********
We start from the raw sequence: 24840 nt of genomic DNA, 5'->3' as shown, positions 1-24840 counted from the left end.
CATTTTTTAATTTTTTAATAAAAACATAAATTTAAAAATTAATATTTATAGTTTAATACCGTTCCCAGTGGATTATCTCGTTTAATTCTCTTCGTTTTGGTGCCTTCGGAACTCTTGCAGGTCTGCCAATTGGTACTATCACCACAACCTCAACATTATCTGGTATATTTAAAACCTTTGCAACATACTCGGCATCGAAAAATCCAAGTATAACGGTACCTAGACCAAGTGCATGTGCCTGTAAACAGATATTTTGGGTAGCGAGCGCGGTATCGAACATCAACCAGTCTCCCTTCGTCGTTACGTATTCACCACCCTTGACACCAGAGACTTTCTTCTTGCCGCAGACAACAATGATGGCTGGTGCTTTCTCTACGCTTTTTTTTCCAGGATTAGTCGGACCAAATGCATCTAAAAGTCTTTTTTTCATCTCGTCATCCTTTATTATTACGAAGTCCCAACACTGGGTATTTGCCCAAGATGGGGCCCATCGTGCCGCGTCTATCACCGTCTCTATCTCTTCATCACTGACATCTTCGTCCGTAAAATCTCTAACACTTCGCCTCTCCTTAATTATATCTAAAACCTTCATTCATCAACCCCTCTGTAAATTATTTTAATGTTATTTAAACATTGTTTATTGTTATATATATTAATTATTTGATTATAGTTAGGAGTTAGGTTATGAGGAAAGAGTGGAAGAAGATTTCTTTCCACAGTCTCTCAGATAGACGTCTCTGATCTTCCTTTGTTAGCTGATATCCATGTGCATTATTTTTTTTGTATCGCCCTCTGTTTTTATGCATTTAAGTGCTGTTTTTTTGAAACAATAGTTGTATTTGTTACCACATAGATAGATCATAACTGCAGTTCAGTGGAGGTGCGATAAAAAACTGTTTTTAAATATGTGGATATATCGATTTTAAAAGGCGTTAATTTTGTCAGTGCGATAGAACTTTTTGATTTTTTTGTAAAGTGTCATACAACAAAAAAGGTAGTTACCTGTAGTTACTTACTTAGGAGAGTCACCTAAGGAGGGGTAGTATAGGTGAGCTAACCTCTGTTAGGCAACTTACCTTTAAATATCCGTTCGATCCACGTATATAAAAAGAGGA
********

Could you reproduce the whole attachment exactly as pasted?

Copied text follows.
We start from the raw sequence: 24840 nt of genomic DNA, 5'->3' as shown, positions 1-24840 counted from the left end.
CATTTTTTAATTTTTTAATAAAAACATAAATTTAAAAATTAATATTTATAGTTTAATACCGTTCCCAGTGGATTATCTCGTTTAATTCTCTTCGTTTTGGTGCCTTCGGAACTCTTGCAGGTCTGCCAATTGGTACTATCACCACAACCTCAACATTATCTGGTATATTTAAAACCTTTGCAACATACTCGGCATCGAAAAATCCAAGTATAACGGTACCTAGACCAAGTGCATGTGCCTGTAAACAGATATTTTGGGTAGCGAGCGCGGTATCGAACATCAACCAGTCTCCCTTCGTCGTTACGTATTCACCACCCTTGACACCAGAGACTTTCTTCTTGCCGCAGACAACAATGATGGCTGGTGCTTTCTCTACGCTTTTTTTTCCAGGATTAGTCGGACCAAATGCATCTAAAAGTCTTTTTTTCATCTCGTCATCCTTTATTATTACGAAGTCCCAACACTGGGTATTTGCCCAAGATGGGGCCCATCGTGCCGCGTCTATCACCGTCTCTATCTCTTCATCACTGACATCTTCGTCCGTAAAATCTCTAACACTTCGCCTCTCCTTAATTATATCTAAAACCTTCATTCATCAACCCCTCTGTAAATTATTTTAATGTTATTTAAACATTGTTTATTGTTATATATATTAATTATTTGATTATAGTTAGGAGTTAGGTTATGAGGAAAGAGTGGAAGAAGATTTCTTTCCACAGTCTCTCAGATAGACGTCTCTGATCTTCCTTTGTTAGCTGATATCCATGTGCATTATTTTTTTTGTATCGCCCTCTGTTTTTATGCATTTAAGTGCTGTTTTTTTGAAACAATAGTTGTATTTGTTACCACATAGATAGATCATAACTGCAGTTCAGTGGAGGTGCGATAAAAAACTGTTTTTAAATATGTGGATATATCGATTTTAAAAGGCGTTAATTTTGTCAGTGCGATAGAACTTTTTGATTTTTTTGTAAAGTGTCATACAACAAAAAAGGTAGTTACCTGTAGTTACTTACTTAGGAGAGTCACCTAAGGAGGGGTAGTATAGGTGAGCTAACCTCTGTTAGGCAACTTACCTTTAAATATCCGTTCGATCCACGTATATAAAAAGAGGA